Goonj currently has 11 centres across the country and wants to stop with 12 and 200 people at the most. For Gupta, the aim is to spread more as an idea and as a people’s movement, so that many others replicate this model. He currently has 180 people working full-time with him, most of them below the age of 30. Of this, around 40 comprise the core operations team and the remaining 140 (of which nearly 120 are women) are into processing. They have been trained to sort through the materials they collect and segregate.
“The sorting is an important process because we want to match the material closely with the needs of the receiver. Also the sorting helps us take out the unwearable clothes and unusable material,” says Gupta.
The second challenge Goonj faces is in the fact that there are parallel organisations working in rural areas, giving away freebies from groceries to laptops. So its proposition to use second-hand clothes as an incentive is more than a challenge. Yet this has not deterred Gupta and his partners. Surprisingly, it has also worked because what the underprivileged get in return for work is relevant to their needs and hence valuable. “Even MGNRES (Mahatma Gandhi National Rural Employment Guarantee Act) employs people for 100 days only. The poor are unemployed for the rest of the year, and they can see the value in the kind of payment we make,” Gupta points out. Which is why Goonj often finds villagers asking for new schemes of development. Both ways, the villagers benefit – as the development project is also to make their life easier.
Like many other places at Khandwa and Mandala, Madhya Pradesh, Goonj’s initiative started in a small way with the digging of a well. Now, a series of initiatives have been taken up and it is an inspiration for the neighbouring villages to follow suit as well.
Under its Rahat disaster work, Goonj has been working on reaching relief to disaster zones from Tamil Nadu to Ladakh. More recently, Goonj continues its post disaster relief and rehabilitation work after the Uttarakhand floods.
And for all its work, Goonj was recently listed on Fast Company Magazine’s Top 10 Innovative Companies from India. The magazine said: “Goonj is a game-changer, teaching urban Indians when, what, and how to give.” It certainly does and its 1500-odd projects executes till date are a case in point.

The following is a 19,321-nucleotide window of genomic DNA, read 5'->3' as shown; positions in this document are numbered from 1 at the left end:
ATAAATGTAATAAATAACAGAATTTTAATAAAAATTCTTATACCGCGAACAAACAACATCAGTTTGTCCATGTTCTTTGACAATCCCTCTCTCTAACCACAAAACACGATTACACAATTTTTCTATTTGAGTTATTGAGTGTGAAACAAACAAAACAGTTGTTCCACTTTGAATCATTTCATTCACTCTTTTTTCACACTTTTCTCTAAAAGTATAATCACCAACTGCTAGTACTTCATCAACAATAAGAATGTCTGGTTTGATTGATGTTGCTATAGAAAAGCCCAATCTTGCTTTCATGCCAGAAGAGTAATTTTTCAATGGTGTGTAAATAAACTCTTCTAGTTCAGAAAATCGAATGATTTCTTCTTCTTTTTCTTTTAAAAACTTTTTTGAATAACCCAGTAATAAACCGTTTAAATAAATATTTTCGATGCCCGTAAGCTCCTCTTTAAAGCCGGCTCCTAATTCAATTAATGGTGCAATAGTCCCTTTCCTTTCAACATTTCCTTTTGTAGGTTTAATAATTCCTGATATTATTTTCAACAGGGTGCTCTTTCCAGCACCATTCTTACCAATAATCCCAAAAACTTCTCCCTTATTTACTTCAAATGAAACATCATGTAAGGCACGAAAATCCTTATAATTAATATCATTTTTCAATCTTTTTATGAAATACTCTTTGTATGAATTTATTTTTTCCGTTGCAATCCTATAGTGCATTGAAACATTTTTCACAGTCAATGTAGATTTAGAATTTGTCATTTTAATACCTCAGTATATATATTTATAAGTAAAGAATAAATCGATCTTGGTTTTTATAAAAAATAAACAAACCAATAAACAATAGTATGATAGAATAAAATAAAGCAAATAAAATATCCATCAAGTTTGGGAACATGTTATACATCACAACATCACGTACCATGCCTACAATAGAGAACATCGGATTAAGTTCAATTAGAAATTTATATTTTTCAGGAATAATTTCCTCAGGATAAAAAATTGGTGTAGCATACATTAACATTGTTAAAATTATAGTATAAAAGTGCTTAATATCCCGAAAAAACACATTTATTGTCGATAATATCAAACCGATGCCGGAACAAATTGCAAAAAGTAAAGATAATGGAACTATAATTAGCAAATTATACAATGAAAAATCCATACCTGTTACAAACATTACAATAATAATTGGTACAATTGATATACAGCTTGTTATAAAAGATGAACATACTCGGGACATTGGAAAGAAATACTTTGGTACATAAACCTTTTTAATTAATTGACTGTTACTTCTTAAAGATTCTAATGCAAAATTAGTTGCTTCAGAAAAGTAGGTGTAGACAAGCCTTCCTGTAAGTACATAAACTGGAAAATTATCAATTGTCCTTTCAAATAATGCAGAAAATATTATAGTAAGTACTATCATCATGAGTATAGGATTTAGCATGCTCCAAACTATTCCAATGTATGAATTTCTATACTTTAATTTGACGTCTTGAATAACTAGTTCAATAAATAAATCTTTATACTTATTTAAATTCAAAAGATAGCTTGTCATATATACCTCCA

Gupta shares with us some critical observations from his experience with Goonj:
Post disasters, people lose their homes and even a second set of clothing is a burden on the survivor due to lack of storage space
The sufferer during disasters is someone who has lost what little he/she had, more than he/she who had nothing to lose. So badly maintained clothing is more an insult than a help
It is a good idea to give even where is no disaster. It can make a huge difference
Founder: Anshu Gupta
Focus: Clothes and derived products as alternative currency for development of communities
It is possible to assess the quantitative impact, but every time Goonj received an award, it was because people could see the difference it was making, Gupta points out. To revive and sustain the culture of giving even during non-disaster times is the first great achievement of Goonj, according to Gupta. More importantly, bringing menstrual hygiene into the public domain in 2004 for the first time has helped many women become aware and opt for hygienic methods of protecting themselves. Thirdly, the worldview of old material is changing. With its 15 year-long work, Goonj has proven that it can be used as an alternative currency and it can help the needy in a meaningful way.
Gupta also wants the corporates to introspect about their CSR culture of ‘adopting villages’ and counting hand pumps as achievements. “I think it is important to understand the multiple interconnected issues of rural India, as also to give value to the dignity, self-respect and age old wisdom of the India which lives in our villages,” Gupta insists.